Yet the anti-establishment garb does not entirely fit when one considers Mair’s own credentials. Born on the west side of Vancouver on New Year’s Eve 1931, he attended St. George’s private school, and his 1956 UBC law school class included “far too many distinguished members than I could name in the space allotted” (19). In part, Mair grounds his support of affirmative action in the awareness of advantages that his privileged background has given him. When CKNW fired Mair in 2003 he phoned Jim Pattison and soon had another job at Pattison’s 600 AM, where he continues to command the airwaves. Mair has a keen sense of radio journalism as entertainment, and kicking authority figures has kept his show high in the ratings. Quite correctly, Mair sees himself as the heir to Jack Webster, and he claims that Webster taught him “that you didn’t have to know a hell of a lot about your subject if you were an entertainer” (225). 

Still, Mair does more than inflame and entertain. He has never been too shy to use his airtime as a bully pulpit. Some may remember his unrelenting attacks on the Charlottetown Accord, a 1992 proposal for constitutional change, which was defeated in a national vote. Perhaps thanks to Rafe Mair British Columbians were the most opposed to the deal. Much of his opposition to the accord was due to the fact that it recognized Quebec as a “distinct society.” Had the accord passed, however, it would have granted more power to all of the provinces, not just to Quebec. 

An avid environmentalist and fly fisher, Rafe Mair has been extremely critical of the fish farm industry and its threat to indigenous salmon runs. He considers Paul Watson, “the Sea Shepherd Society’s whale protector” as “one of my heroes” (87). Diagnosed with clinical depression, Mair has also worked hard to undermine the stigma attached to mental illness.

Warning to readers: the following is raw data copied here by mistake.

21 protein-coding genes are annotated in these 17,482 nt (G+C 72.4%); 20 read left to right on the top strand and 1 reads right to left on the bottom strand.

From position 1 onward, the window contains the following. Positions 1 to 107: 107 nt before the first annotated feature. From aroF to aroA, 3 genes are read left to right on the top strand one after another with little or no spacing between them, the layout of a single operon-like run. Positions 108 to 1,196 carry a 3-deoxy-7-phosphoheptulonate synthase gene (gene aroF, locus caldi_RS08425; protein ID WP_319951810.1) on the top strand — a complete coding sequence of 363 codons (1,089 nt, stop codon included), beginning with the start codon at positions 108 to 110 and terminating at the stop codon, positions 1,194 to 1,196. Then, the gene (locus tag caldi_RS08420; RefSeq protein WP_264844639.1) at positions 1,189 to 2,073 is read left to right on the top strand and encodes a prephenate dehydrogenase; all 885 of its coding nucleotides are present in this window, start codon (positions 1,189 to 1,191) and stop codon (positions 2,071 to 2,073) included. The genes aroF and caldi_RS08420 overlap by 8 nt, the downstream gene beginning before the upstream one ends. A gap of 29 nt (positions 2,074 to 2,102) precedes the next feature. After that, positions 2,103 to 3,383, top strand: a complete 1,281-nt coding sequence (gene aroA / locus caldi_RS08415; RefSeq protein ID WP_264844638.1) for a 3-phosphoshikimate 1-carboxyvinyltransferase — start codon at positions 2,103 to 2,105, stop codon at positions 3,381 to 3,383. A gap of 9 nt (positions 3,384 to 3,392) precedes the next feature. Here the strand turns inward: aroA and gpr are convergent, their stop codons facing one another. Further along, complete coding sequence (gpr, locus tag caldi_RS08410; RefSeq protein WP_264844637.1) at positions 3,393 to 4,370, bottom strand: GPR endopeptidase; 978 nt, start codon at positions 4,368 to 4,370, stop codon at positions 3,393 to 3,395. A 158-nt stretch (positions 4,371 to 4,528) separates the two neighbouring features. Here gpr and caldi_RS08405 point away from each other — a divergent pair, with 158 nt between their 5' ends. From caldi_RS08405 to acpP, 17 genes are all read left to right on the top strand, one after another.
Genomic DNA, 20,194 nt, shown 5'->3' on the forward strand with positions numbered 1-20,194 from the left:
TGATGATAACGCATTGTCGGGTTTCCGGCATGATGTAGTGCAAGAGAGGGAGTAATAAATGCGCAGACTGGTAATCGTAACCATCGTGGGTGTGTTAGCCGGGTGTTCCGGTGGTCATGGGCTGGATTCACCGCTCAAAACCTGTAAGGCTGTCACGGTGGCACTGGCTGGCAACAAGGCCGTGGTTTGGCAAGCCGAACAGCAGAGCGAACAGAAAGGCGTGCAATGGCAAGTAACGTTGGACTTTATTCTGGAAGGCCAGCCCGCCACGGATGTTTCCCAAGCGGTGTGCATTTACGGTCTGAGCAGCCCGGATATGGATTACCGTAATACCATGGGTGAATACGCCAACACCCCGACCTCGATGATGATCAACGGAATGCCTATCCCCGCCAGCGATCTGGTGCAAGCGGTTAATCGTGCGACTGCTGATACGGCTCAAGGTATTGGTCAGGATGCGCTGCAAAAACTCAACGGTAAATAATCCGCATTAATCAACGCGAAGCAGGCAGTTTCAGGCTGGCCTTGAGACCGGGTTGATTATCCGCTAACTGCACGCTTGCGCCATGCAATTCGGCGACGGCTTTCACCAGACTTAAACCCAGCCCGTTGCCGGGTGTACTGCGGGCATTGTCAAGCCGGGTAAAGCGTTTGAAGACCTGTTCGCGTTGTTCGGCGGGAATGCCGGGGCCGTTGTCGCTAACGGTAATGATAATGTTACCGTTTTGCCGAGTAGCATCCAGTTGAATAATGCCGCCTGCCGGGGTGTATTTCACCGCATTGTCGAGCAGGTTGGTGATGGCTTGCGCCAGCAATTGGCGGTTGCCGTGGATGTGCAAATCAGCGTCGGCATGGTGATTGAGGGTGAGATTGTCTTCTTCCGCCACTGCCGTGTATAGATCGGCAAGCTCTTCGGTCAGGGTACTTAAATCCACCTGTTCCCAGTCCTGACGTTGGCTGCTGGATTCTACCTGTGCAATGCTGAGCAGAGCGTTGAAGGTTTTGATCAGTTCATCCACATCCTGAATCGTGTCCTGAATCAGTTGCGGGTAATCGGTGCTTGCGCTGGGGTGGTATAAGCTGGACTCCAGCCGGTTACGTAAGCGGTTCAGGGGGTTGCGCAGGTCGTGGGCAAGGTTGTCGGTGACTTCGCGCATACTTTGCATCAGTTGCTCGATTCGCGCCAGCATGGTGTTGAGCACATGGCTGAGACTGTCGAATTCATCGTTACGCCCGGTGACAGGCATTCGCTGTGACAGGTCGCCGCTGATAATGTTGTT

Perhaps somewhat tongue in cheek, in his memoirs Mair describes himself as a “new socialist.” Those beliefs are fleshed out better in the first essay of Still Ranting (“Drifting Left”). While firmly on the side of private enterprise, Mair defends the regulatory and redistributive role of government: “Corporations don’t give a damn about the environment except to the extent that governments force them to care” (5). He argues that government regulations, not corporate consideration, protect workers’ safety. As he points out in his memoirs, Mair is a now an active Christian. Yet he is no social conservative: “as I see it, no matter what your sexual preference, if you love God and your neighbour as yourself you can call yourself a Christian” (178). 

Rafe Mair is a complex man of conviction, and one is left with a begrudging respect for him. One might quibble with descriptions but, rather than a new socialist, I think he is an old-time Red Tory. Since the Canadian Alliance takeover of the Progressive Conservative Party, however, Red Tories have become an endangered species. Rafe Mair may have more in common with the fish and whales than he realizes. 

[1] Robert A. Campbell, Demon Rum or Easy Money: Government Control of Liquor in British Columbia from Prohibition to Privatization (Ottawa: Carleton University Press and McGill- Queens University Press, 1991), 159-64.